Reporting from the IEEE Energy Show in Boston

Nuclear power Reporting from the IEEE Energy Show in Boston

As I mentioned, I’m back in Boston for a couple days, attending the IEEEEnergy Innovations show, and meeting a few industry colleagues whohappen to be in the this part of the world.  In a nutshell, the showitself has less relevance to our world than I hoped it might.  Thebreakout sessions are extremely technical – as I suppose I would havepredicted.  But the main sessions are also a bit strange.  Here’s anexample:

Victor Reis, Senior Advisor, Office of the Undersecretary of Energy for Science, spoke for 30 minutes this morning on the future of energy.  His principal message (actually his only message) was how appealing small modular nuclear reactors are: how safe, scalable, and relatively inexpensive.  He explained at greatlength how the DoE itself could be the first customer—going intoelaborate detail about how they had been the first customer of massively parallel computing many decades ago—leaving the audience scratching its head to ferret out a meaning.  When he ended his talk half an hourlater, in which he had projected the future of energy in the US out 40 – 45 years, we all realized in collective horror that he had done sowithout ever mentioning renewable energy once!  Not a world about solar, wind, geothermal – nothing.  Just a steady drone on SMRs.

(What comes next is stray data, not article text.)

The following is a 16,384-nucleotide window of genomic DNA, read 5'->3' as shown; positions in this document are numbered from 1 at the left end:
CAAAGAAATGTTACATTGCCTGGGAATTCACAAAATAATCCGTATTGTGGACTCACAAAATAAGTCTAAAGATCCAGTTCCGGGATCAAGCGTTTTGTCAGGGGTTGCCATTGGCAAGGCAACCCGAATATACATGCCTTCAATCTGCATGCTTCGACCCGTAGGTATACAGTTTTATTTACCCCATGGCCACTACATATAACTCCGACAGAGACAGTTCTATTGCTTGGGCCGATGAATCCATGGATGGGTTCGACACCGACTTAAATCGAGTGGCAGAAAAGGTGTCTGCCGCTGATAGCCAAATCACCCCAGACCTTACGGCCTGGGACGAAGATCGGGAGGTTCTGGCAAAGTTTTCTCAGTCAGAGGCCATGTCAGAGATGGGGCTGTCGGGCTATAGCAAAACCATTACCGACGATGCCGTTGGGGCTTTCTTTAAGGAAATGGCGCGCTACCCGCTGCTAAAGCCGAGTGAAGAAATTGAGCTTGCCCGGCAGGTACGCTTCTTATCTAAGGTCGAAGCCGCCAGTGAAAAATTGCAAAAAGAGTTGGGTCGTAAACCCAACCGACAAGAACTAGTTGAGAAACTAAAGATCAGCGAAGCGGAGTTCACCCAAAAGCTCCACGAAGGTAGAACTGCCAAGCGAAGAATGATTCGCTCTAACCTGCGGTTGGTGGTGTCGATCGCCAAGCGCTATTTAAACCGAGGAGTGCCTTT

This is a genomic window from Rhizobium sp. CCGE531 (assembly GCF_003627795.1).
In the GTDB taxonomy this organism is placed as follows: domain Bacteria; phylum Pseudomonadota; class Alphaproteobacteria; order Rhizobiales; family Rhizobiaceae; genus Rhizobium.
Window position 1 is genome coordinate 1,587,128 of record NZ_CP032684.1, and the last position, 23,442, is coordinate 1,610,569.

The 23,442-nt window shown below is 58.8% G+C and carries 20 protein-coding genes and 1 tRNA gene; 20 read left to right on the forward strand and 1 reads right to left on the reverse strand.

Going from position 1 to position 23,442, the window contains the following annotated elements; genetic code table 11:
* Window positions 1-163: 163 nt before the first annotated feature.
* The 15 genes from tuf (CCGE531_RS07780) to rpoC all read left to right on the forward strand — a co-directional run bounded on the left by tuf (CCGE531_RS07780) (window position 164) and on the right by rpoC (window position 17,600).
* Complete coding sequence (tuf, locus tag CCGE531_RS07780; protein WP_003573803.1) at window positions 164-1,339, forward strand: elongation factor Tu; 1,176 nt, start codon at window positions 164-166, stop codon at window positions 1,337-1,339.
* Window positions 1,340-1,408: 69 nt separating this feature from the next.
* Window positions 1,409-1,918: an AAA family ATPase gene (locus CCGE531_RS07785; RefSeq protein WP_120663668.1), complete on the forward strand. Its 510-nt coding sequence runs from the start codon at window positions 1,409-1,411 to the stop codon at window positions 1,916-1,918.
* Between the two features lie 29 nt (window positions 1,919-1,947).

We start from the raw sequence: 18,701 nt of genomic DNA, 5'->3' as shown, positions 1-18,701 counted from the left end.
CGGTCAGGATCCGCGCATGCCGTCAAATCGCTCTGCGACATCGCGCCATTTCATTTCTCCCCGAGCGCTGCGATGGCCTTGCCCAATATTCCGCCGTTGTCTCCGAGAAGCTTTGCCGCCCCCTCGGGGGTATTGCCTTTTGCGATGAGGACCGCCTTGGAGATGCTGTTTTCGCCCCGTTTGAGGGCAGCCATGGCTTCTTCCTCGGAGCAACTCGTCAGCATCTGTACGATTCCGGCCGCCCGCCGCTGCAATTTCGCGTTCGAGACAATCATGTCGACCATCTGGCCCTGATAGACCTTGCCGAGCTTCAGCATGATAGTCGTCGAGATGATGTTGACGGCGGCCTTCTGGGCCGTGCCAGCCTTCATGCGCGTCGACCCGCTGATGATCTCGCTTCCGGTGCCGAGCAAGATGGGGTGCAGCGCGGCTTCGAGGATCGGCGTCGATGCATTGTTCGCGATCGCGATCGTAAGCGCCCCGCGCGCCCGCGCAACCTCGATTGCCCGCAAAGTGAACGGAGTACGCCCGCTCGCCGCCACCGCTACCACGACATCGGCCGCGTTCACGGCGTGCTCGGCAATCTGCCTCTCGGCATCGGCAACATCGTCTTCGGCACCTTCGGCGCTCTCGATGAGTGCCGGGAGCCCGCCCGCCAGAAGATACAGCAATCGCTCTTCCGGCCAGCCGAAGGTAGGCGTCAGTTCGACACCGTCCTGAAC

After a smattering of polite applause, I asked another presenter howthis was possible, and he just smiled, as if to say, “If you can’tfigure out that this guy has an ax to grind, I’m afraid I can’t helpyou.” 

Bizarre times.

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